The third phase began in the plane taking Frank back to Los Angeles, with a flurry of sketches filling a whole book in the course of the eleven-hour flight. Frank vouchsafed to me that these first sketches, to a large degree spontaneous, came to him from a kind of inner ‘photographic film’. He was careful not to hinder them or filter them through dogmatic assumptions. ‘I just look at what is before my eyes. Afterwards, I simply react. Drawing makes me happy. After that, you go to the model, then comes the computer and, finally, the studio. It is also important to emphasise what I think is the very rare quality of human relations that Frank sought to develop with everyone involved in the project. A comment by Frank sums it all up: ‘If you are happy, it makes me happy.’ In the course of the meetings between the client/patron and the architect, the project that took shape became increasingly captivating and seductive. Frank lent a sensitive, attentive ear to Bernard Arnault’s ideas. His architectural gesture was expressed freely and with full artistic coherence. He was able to assimilate technical, environmental and administrative constraints and turn them into assets. A real bond developed between the two men and the two teams. In this way, a utopian project became a reality. Thanks to him, LVMH has a new star, and Paris a new emblematic building.

The Fondation Louis Vuitton is also a sign of confidence and an act of great generosity toward future generations: in a few decades, the building will become the property of Parisians. It is the gift of a patron of the arts in which he has expressed all his passion for creativity, and of a business leader who has mobilized human talents and material resources to bring his contemporaries something truly soul-enriching. Jean-Paul Claverie Advisor to the Chairman

A walk through light, a site-specific ensemble of paintings, a film, an anthropological inquiry, a sound creation, a sculpture, a video walk, the forms taken by the commissions are multiple.
Occupying different spaces of the building, both inside and outside, they are witness to the responses of the artists in vited to produce work in relation to Frank Gehry’s architecture. Janet Cardiff and George B. Miller, One Hundred and Forty-Six Steps, 2014 — Walk through the building Since 1995, Janet Cardiff & George Bures Miller (b. 1957 and 1960 in Canada) have jointly conceived installations and immersive audio walks in which reality and fiction intermingle. Videos, objects, and sound elements combine to stratify the real environment with past or future imaginary events, inviting the viewer to become the protagonist of fragmentary and enigmatic narratives. Having come to international attention during the 49th Venice Biennale (2001), the duo took part in documenta in Kassel in 2012.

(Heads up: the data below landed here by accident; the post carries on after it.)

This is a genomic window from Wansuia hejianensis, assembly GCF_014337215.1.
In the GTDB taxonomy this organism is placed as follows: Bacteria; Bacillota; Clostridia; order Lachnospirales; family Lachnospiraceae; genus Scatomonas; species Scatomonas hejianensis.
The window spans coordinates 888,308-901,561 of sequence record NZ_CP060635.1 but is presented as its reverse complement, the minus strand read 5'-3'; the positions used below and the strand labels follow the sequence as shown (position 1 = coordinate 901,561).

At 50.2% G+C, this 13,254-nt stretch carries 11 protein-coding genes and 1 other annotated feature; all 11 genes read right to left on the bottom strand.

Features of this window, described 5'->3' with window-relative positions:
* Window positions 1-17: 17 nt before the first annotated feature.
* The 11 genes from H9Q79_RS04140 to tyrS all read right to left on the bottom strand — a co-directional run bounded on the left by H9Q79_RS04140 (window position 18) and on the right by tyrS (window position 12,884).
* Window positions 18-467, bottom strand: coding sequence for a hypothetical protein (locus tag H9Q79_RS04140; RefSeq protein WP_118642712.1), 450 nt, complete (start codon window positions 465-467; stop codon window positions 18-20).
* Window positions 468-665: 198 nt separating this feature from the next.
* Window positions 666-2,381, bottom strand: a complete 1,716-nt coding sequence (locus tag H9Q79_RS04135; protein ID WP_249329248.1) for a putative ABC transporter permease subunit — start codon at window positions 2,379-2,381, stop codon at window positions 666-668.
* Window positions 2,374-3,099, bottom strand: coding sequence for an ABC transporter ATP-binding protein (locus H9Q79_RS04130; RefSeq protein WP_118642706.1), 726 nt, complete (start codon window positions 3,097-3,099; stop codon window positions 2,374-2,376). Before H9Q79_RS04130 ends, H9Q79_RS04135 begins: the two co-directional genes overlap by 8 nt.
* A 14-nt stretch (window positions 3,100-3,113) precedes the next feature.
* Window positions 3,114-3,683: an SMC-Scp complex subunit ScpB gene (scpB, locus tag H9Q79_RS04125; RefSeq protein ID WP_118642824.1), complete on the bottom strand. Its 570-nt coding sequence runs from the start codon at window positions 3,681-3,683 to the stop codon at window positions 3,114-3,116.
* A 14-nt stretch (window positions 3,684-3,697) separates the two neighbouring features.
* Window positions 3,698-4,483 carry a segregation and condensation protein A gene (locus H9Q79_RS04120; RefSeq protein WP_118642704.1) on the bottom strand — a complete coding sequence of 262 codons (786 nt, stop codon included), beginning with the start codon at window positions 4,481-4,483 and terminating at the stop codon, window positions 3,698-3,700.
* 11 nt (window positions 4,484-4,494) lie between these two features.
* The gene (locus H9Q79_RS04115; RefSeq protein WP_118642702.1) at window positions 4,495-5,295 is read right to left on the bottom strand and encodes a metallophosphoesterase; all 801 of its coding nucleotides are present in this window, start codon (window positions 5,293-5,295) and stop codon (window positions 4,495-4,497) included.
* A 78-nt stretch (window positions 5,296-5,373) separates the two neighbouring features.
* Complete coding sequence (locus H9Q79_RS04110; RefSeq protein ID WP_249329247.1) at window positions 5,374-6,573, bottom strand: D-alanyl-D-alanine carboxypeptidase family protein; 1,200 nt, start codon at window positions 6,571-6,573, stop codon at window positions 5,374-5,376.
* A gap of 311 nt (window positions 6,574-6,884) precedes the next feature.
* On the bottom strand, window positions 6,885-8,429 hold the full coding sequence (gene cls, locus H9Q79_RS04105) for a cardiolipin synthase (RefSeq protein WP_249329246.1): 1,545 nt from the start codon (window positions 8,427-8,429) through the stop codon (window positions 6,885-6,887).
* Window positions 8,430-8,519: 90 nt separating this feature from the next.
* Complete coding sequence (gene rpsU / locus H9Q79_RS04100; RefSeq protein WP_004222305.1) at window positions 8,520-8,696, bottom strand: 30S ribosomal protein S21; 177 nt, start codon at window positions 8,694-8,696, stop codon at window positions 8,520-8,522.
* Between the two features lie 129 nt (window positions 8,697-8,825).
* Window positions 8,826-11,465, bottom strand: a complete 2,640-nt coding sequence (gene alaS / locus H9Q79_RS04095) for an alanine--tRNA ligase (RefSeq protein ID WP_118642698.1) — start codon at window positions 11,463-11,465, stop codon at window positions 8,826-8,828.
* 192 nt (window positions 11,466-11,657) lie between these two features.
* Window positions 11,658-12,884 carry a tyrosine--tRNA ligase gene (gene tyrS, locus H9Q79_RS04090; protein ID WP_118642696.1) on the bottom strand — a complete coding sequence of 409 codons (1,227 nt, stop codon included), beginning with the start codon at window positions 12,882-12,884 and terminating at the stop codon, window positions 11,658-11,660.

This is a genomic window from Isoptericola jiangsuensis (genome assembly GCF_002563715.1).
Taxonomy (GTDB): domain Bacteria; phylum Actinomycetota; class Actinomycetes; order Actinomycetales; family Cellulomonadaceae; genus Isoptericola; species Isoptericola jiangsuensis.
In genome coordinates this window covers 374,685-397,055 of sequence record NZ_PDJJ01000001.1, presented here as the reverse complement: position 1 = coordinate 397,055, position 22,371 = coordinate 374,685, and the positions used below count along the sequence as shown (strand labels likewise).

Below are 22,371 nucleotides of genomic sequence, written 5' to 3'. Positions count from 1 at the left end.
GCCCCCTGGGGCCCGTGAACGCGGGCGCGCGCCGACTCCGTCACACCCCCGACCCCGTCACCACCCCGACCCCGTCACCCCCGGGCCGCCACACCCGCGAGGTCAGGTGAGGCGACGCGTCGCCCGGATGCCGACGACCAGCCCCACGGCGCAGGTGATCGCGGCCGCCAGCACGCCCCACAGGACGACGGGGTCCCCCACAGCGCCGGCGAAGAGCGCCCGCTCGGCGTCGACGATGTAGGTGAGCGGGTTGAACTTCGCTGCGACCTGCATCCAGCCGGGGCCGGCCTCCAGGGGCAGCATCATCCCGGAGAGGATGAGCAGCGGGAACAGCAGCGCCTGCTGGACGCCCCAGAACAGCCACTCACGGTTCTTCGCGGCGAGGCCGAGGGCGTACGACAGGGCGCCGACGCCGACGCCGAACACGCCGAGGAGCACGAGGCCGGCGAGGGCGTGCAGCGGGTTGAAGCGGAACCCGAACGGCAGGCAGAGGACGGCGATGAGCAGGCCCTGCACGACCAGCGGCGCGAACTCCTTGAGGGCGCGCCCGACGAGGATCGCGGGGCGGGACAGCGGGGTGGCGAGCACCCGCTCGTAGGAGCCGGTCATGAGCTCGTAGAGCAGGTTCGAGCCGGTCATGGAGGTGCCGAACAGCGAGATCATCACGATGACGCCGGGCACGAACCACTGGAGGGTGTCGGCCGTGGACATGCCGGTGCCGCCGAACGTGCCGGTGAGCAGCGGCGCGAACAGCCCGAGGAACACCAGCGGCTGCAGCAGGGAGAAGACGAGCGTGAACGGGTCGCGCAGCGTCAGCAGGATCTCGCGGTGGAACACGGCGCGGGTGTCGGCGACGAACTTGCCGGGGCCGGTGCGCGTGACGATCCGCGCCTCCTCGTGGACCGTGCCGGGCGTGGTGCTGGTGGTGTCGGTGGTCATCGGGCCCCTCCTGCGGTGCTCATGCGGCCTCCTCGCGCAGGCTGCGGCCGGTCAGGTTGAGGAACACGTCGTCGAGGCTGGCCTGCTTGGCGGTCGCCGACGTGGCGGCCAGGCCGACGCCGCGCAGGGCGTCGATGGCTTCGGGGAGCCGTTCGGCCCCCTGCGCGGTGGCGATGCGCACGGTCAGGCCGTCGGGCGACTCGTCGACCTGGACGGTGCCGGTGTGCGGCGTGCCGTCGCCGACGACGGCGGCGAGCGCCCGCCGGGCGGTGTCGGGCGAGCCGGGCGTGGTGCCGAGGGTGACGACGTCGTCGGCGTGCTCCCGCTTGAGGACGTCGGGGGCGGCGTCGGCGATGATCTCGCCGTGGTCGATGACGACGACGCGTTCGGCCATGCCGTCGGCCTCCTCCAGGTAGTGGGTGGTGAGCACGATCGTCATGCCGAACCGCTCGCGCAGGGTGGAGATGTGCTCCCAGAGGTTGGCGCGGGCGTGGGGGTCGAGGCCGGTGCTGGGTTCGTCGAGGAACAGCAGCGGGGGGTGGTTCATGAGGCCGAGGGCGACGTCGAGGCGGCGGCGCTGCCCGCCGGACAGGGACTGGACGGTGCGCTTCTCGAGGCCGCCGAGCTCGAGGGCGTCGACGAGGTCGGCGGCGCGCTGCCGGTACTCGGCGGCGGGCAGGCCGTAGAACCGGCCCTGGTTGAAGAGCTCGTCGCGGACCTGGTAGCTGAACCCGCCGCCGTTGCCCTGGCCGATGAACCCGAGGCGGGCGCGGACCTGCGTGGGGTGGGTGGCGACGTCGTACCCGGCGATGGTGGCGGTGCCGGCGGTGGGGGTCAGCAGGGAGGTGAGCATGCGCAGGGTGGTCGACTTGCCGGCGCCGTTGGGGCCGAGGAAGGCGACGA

The Fondation is surrounded A yellow halo floats around the Grotto like the light of an unknown star. Venturing into it amounts to a kaleidoscope of golden scintillations. Along this passageway, which follows the length of a reflecting pool, Eliasson has erected a series of triangular columns of various widths. Two sides of the columns, which are lit from the inside, are covered in mirrors, the third, by a mosaic of yellow blown glass. As the visitors are invited to circulate among them, their
steps activate an endless play of successive reflections — the water, the architecture, the columns, and the visitors’ own images — scattered and diffracted in each other’s surfaces.
Olafur Eliasson - Inside the horizon
©2014 Olafur Eliasson
Photo:Iwan Baan

A building between the woods and the garden

Created in 2006 on the initiative of Bernard Arnault, the Fondation Louis Vuitton marks a new stage in the sponsorship policy of the LVMH group and its associates and the crystallization of activities that it has undertaken over the past twenty-five years to support art, culture and heritage.
Five years after meeting the architect Frank Gehry, Bernard Arnault launched a major project with him, collaborating with Renaud Donnedieu de Vabres, Minister of Culture, Bertrand Delanoë, Mayor of Paris, and Yves Carcelle, Chairman of Louis Vuitton.
Both a company foundation and a private cultural initiative, the Fondation Louis Vuitton was born through shared enthusiasm and determi nation, and is a commitment to a region, a city and a country. Located in the heart of Greater Paris, in the Bois de Boulogne and on the dividing line between Paris and Neuilly-sur-Seine, just on the edge of the Jardin d’Acclimatation, the Fondation Louis Vuitton makes a decisive contribution to the cultural landscape of the Ile de France and will renew interest in the area west of Paris. Built at the heart of a historically and culturally important site, this structural innovation enriches our national legacy and the world’s cultural heritage.
It marks a new stage launched by a renewed orientation:
— A long-term commitment to a specific location and to perpetuating an institution.
— A major act of philanthropy for Paris with the construction of an exceptional building in the public domain of the city, and the signature with the municipality of an occupancy contract for 55 years.